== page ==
Meet The 2012 Fulbrights

Submitted on Tuesday, 6/5/2012, at 12:53 PM

By William Sweet

Nine recent Amherst graduates have won J. William Fulbright Fellowships to study and teach abroad.

The latest Fulbright Scholars from the Class of 2012 include…

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Anthropology major Bethany Brown, who has taught English in Hangzhou, China, and was awarded a Fulbright English Teaching Assistantship to teach in Bulgaria. She looks forward to a career in international education. “I want to teach what I know and question what I doubt, to learn from experience, to share lives as worlds collide,” she wrote in her Fulbright application.

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Marlis Gnirke, who will travel to Berlin to conduct research on stem cell and regenerative biology, focusing specifically on the role of microRNA in brain development. The ultimate goal of this research is to help develop cell-based therapies for neurodegenerative disorders such as Parkinson’s and Alzheimer’s diseases.

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Taylor Davis Haney, an English and music major who will spend the next year researching the impact of the Tibetan diaspora on the musical traditions of Tibetan refugees in Dharamsala, India, the largest community of Tibetans in exile. He will spend his time there studying the extensive audiovisual collection at the Library of Tibetan Works and Archives. He plans to study the music of other diasporic communities as a graduate student.

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Russian and music double major Dana Kaufman, who was awarded a Fulbright Scholarship to attend the Estonian Academy of Music and Theatre, where she will study the ethnomusicology of Estonia and its minority Russian-speaking communities. Kaufman plans to do field research and make recordings of such sounds as factory noise, birdcalls, traffic and street performers, which she plans to include in her own compositions. Her goal is to perform such compositions at concerts in Estonia and upon her return to the U.S.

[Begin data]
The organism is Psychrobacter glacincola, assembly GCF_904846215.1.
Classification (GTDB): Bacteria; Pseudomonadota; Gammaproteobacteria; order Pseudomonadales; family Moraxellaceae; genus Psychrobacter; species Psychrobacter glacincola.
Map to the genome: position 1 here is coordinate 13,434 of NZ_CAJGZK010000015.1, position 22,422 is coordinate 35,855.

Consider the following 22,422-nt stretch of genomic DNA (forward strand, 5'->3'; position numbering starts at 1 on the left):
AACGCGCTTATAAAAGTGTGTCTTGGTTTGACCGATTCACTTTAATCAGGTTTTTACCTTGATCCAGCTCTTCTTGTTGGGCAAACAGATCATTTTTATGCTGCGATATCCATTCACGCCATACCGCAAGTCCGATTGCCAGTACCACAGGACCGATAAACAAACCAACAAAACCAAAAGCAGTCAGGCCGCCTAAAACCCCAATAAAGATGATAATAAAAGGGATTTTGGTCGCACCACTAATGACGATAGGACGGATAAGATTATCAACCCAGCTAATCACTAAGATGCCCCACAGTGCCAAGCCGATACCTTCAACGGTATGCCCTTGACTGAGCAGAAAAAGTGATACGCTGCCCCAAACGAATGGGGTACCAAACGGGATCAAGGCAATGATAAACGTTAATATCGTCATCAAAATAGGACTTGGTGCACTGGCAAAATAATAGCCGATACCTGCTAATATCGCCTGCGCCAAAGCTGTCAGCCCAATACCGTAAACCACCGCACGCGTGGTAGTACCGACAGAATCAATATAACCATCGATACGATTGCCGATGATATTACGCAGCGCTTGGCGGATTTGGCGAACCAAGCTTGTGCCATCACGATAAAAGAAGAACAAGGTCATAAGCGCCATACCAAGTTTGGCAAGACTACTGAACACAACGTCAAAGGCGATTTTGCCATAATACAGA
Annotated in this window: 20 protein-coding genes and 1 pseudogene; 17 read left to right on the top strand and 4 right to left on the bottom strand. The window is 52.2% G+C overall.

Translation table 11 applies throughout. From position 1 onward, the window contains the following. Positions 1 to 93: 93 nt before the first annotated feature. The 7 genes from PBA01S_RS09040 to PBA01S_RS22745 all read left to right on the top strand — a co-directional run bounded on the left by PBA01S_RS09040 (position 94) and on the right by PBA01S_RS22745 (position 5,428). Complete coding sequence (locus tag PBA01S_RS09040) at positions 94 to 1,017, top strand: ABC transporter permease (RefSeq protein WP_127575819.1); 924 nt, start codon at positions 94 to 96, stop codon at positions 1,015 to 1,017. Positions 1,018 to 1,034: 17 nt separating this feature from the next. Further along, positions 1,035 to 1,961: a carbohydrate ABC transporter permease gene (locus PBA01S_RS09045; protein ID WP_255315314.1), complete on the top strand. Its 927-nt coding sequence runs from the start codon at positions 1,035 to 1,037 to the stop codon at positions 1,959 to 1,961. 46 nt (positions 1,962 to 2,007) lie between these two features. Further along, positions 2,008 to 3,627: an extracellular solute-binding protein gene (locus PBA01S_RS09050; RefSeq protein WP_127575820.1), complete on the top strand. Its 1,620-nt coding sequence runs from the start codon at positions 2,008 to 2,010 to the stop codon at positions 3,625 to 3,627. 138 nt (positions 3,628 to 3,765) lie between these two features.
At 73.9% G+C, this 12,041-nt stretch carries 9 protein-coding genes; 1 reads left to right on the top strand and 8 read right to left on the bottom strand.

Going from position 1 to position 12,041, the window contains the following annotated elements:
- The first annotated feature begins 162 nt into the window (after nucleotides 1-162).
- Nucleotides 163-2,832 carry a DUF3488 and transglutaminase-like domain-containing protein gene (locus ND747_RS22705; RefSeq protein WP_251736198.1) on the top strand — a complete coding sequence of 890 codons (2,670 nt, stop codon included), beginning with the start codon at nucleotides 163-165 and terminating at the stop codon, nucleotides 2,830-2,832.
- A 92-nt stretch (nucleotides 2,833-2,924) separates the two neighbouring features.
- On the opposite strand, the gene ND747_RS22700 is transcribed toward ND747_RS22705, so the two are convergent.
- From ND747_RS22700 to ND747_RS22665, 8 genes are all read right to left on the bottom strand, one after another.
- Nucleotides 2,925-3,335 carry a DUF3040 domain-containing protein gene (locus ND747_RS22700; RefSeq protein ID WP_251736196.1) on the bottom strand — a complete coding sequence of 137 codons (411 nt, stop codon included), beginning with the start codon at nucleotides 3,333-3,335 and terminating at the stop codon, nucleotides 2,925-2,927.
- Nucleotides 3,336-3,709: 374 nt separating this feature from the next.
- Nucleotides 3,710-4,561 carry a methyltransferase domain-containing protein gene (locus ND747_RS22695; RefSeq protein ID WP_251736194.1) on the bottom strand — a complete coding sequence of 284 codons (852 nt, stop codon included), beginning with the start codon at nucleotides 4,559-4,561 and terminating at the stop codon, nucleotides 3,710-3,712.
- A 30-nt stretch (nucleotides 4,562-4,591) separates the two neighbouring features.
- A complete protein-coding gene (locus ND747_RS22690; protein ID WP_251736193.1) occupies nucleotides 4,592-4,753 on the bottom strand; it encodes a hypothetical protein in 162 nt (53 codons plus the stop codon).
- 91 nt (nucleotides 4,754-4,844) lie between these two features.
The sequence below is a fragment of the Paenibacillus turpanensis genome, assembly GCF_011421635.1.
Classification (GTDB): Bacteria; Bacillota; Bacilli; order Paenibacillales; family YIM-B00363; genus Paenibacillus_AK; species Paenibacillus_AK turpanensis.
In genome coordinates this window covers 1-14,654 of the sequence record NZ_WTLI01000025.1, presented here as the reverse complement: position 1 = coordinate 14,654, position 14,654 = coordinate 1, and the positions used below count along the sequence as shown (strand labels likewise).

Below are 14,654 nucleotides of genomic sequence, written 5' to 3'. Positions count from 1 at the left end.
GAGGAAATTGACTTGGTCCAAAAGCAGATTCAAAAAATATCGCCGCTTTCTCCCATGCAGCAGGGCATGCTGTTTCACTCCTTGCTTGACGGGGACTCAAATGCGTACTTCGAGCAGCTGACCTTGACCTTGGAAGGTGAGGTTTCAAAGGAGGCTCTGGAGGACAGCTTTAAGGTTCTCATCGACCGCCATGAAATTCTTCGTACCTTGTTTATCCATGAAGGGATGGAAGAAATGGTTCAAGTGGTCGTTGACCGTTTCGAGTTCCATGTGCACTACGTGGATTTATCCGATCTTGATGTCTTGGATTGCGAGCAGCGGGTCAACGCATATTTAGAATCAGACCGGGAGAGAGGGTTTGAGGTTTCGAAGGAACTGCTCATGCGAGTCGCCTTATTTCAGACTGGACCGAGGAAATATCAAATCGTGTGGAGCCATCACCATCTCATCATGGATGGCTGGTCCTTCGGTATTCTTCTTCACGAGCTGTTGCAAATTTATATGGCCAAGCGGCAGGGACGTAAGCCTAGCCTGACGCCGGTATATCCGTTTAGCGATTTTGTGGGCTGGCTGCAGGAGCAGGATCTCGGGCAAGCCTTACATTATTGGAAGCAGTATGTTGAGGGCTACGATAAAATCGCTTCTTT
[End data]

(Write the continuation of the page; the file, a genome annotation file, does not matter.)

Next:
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Benjamin Lin, who will spend a year in Istanbul researching the local geology and political economy of earthquakes while taking relevant courses at Boğaziçi University. “Istanbul is now in the crosshairs” of the next great quake, Lin wrote in his application: the city sits only about 12 miles north of the North Anatolian Fault, which has produced a dozen powerful earthquakes since 1939.

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Alexa Russo, who will go to Udaipur, India, to work with the nonprofit organization Seva Mandir. There, she will examine “the impediments that prevent women from participating in microcredit programs,” in order to help women in poverty gain access to additional resources, she wrote.

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Sarah Schear, whose project, “Women’s Empowerment and Sex Ratios,” focuses on women and families in northwest India as they make family planning decisions. She will look at women’s rights, sex-selective abortion and the falling birthrate of baby girls. Her ultimate goal is to become a pediatrician or family practitioner to work with low-income women, children and refugees and to work as an advocate for global health equity.

 In addition, two 2011 graduates numbered among this year’s Fulbright announcements.

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Alex Coburn, who concentrated in environmental studies and architecture at Amherst, was accepted to the University of Cambridge for a one-year master’s program in environmental design in architecture. His year is being funded through Amherst’s Kellogg Fellowship as well as a Fulbright Travel Grant.

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Jamie Cohen, who pursued an interdisciplinary major in international development and African studies at Amherst, was awarded a research grant to study the treatment of HIV in South Africa. She will work with the Centre for the AIDS Programme of Research in South Africa (CAPRISA) and study the impact of nurse-initiated and managed antiretroviral therapy.

Congress established the Fulbright Program in 1946 to foster mutual understanding among nations through educational and cultural exchanges. Sen. J. William Fulbright, sponsor of the legislation, saw scholarship as an alternative to armed conflict. Today the program is funded by an annual Congressional appropriation and contributions from other participating countries, allowing Americans to teach or conduct research in over 155 countries worldwide. Approximately 1,700 U.S. students and 4,000 foreign students receive Fulbright scholarships each year. Fulbright alumni are the recipients of 43 Nobel Prizes, 78 Pulitzer Prizes, 28 MacArthur Foundation Awards and 16 U.S. Presidential Medals of Freedom.